A Nutty Kind of GMO
If you have a peanut allergy, the thought of actually eating a peanut can be downright frightening. But what if you could eat an allergy-free GMO peanut? Would you trust it? Thanks to the revolutionary genome editing technology CRISPR/Cas9, there’s a new kind of GMO, and the proteins that cause peanut allergies may be tweaked so you no longer have a reaction.
Genetically modified organisms (GMOs) are typically made by transferring genes from one type of species (e.g. bacteria) to another (plants) to make the recipient resistant to disease or drought, for example. With the new gene editing method, DuPont plans to only swap in genes from other varieties of the same plant.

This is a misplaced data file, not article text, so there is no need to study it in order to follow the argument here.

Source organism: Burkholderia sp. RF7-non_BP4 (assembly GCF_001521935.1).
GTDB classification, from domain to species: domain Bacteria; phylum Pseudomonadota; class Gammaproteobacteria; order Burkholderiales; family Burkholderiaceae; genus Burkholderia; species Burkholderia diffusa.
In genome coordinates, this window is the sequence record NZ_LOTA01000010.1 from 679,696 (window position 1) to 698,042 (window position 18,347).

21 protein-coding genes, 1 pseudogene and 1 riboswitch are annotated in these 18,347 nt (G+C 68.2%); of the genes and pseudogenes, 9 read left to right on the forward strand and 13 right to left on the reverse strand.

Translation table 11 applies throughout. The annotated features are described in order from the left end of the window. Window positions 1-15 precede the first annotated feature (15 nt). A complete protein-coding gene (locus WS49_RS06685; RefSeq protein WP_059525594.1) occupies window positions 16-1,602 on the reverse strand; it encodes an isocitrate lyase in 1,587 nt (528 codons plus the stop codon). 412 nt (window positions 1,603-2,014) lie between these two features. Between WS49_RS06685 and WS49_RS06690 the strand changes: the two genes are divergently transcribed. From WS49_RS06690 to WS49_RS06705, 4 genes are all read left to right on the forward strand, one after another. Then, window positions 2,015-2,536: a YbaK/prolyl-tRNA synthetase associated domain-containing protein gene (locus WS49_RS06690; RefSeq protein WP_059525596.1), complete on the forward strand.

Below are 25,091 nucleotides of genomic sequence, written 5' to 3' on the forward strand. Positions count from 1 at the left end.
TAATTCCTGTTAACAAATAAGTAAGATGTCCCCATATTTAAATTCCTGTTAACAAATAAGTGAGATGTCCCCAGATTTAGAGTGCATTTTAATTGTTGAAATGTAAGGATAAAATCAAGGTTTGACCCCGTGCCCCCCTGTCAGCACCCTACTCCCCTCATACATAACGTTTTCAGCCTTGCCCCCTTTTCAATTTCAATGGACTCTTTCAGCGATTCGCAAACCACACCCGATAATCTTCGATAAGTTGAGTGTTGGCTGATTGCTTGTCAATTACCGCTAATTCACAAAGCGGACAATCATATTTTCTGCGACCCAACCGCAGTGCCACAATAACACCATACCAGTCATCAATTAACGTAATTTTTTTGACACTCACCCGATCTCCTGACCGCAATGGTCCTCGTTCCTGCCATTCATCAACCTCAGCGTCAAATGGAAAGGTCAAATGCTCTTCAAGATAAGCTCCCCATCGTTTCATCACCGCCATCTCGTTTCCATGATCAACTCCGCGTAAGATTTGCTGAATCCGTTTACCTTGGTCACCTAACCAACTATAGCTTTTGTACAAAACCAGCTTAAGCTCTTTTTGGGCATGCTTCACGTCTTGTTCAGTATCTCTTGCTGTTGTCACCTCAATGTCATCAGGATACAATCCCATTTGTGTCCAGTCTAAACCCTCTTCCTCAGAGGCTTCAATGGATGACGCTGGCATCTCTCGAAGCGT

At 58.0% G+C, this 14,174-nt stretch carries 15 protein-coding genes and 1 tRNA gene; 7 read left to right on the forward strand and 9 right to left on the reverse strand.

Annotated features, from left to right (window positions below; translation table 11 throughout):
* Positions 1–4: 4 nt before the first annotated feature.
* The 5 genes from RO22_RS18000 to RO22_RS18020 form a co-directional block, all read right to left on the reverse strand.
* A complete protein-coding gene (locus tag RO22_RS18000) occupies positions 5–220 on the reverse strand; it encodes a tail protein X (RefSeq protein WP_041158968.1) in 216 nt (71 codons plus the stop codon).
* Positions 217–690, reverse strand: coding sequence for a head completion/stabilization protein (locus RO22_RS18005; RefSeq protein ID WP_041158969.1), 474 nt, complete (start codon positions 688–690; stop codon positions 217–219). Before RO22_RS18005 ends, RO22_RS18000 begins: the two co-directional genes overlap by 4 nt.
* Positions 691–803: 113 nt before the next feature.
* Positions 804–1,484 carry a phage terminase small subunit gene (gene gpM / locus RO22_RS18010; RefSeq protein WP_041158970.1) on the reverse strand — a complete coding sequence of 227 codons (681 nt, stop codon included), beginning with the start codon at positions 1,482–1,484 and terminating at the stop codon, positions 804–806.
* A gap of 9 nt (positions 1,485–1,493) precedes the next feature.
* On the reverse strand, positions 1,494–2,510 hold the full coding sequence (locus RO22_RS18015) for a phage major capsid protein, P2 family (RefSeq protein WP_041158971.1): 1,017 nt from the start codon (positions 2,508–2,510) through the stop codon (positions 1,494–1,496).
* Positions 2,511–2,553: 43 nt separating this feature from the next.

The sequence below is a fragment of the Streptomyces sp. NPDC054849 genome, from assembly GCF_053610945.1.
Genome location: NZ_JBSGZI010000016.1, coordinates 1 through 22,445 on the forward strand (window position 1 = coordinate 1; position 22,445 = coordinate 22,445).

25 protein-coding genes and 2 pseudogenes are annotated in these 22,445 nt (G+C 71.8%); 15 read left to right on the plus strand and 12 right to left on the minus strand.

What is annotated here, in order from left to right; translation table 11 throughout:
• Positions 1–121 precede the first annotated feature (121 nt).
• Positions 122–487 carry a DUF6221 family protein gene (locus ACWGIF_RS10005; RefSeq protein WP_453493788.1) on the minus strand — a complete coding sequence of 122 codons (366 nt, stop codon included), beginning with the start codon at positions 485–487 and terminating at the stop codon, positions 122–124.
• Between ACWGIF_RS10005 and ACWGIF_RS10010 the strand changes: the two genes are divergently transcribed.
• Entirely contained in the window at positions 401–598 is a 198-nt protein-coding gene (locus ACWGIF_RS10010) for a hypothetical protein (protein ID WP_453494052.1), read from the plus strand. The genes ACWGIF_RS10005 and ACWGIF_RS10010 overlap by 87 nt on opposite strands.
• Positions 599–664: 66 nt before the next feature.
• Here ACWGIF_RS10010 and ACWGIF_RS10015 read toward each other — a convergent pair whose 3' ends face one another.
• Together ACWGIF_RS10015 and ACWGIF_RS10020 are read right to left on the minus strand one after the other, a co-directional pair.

This is much faster than conventional breeding and it may be more appealing to people, too, since the gene editing method only swaps genes from other varieties of the same plant.
With lighter regulation in the US, some of these plants could be available much sooner than typical GMOs, industry officials say.
To read more on the new gene editing technique, read the article, written by Tanya Lewis, at http://www.businessinsider.com/crispr-allergy-free-gmo-peanuts-2015-10